Addition of Amivantamab to Chemotherapy in First-Line Treatment of Advanced NSCLC With EGFR Exon 20 Insertions

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The phase III PAPILLON study has shown that the addition of amivantamab-vmjw to chemotherapy significantly improved progression-free survival in the first-line treatment of advanced non–small cell lung cancer (NSCLC) with EGFR exon 20 insertions. The findings were presented at the European Society for Medical Oncology (ESMO) Congress 2023 (Abstract LBA5) and reported in The New England Journal of Medicine by Caicun Zhou, MD, and colleagues.

Amivantamab, an EGFR/MET bispecific antibody, was granted accelerated approval in May 2021 for patients with advanced NSCLC and EGFR exon 20 insertions whose disease progressed on or after platinum-based chemotherapy on the basis of findings from the phase I CHRYSALIS study.

Caicun Zhou, MD

Caicun Zhou, MD

Study Details

In the international open-label trial, 308 patients who had not received prior systemic therapy were randomly assigned between December 2020 and November 2022 to receive amivantamab plus chemotherapy (n = 153) or chemotherapy alone (n = 155). Treatment consisted of amivantamab at 1,400 mg (1,750 mg for body weight ≥ 80 kg) given weekly for 4 weeks; the dose was then increased to 1,750 mg (2,100 mg for body weight ≥ 80 kg) given every 3 weeks until disease progression. Chemotherapy consisted of carboplatin at area under the curve = 5 for up to four cycles, and pemetrexed at 500 mg/m2 until disease progression. The primary endpoint was progression-free survival on blinded independent central review. Patients in the chemotherapy group with disease progression were permitted to cross over to receive amivantamab monotherapy.

Progression-Free Survival

Median follow-up was 14.9 months. Median progression-free survival was 11.4 months (95% confidence interval [CI] = 9.8–13.7 months) in the amivantamab group vs 6.7 months (95% CI = 5.6–7.3 months) in the control group (hazard ratio [HR] = 0.40, 95% CI = 0.30–0.53, P < .001). Rates at 6, 12, and 18 months were 77% vs 51%, 48% vs 13%, and 31% vs 3%, respectively.

Objective response was achieved in 73% of patients in the amivantamab group vs 47% of those in the control group (rate ratio = 1.50, 95% CI = 1.32–1.68, P < .001).

At interim analysis (33% maturity), median overall survival was not estimable in the amivantamab group vs 24.4 months (95% CI = 22.1 months to not estimable) in the control group (HR = 0.67, 95% CI = 0.42–1.09, P = .11). The numerically increased risk of death in the chemotherapy group was observed, despite the fact that 66% of patients in the group with disease progression crossed over to receive amivantamab monotherapy. Rates at 12, 18, and 24 months were 86% vs 82%, 74% vs 68%, and 72% vs 54%, respectively.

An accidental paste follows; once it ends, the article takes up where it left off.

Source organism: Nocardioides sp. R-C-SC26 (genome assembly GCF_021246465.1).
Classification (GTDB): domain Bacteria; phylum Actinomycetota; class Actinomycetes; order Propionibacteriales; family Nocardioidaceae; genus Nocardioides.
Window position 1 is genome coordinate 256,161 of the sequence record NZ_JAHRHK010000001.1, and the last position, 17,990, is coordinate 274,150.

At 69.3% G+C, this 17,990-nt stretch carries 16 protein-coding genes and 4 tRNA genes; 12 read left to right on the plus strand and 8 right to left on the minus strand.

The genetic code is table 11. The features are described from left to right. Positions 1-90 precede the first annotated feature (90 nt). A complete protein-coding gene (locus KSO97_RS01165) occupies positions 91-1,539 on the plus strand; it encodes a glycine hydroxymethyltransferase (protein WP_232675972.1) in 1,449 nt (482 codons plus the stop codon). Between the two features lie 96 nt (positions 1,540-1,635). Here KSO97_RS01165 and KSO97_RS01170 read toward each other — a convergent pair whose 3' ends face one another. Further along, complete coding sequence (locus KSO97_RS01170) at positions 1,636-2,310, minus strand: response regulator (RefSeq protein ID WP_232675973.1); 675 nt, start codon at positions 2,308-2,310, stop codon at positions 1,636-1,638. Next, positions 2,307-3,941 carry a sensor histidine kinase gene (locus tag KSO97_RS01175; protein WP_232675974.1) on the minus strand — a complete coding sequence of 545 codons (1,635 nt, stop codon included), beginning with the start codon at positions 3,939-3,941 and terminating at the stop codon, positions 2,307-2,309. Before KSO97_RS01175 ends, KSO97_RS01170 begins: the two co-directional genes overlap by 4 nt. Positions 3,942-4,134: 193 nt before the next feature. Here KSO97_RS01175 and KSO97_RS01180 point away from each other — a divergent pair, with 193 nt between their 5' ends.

• Amivantamab/chemotherapy significantly prolonged progression-free survival vs chemotherapy alone.
  • Median progression-free survival was 11.4 vs 6.7 months; rates at 18 months were 31% vs 3%.

Adverse Events

Grade ≥ 3 adverse events occurred in 75% of patients in the amivantamab/chemotherapy group vs 54% of the chemotherapy group; the most common in the amivantamab group were neutropenia (33%), leukopenia (11%), and rash (11%), and the most common in the control group were neutropenia (23%), anemia (12%), and thrombocytopenia (10%). Serious adverse events occurred in 37% vs 31% of patients. Adverse events led to discontinuation of any study drug in 24% vs 10% and to discontinuation of amivantamab in 11%. Adverse events led to death in seven patients (5%) vs four patients (3%), with one death considered related to amivantamab.     

The investigators concluded, “The use of amivantamab/chemotherapy resulted in superior efficacy as compared with chemotherapy alone as first-line treatment of patients with advanced NSCLC with EGFR exon 20 insertions.”

Dr. Zhou, of Shanghai Pulmonary Hospital, Tongji University School of Medicine, Shanghai, is the corresponding author for The New England Journal of Medicine article.

Disclosure: The study was funded by Janssen Research and Development. For full disclosures of the study authors, visit

The content in this post has not been reviewed by the American Society of Clinical Oncology, Inc. (ASCO®) and does not necessarily reflect the ideas and opinions of ASCO®.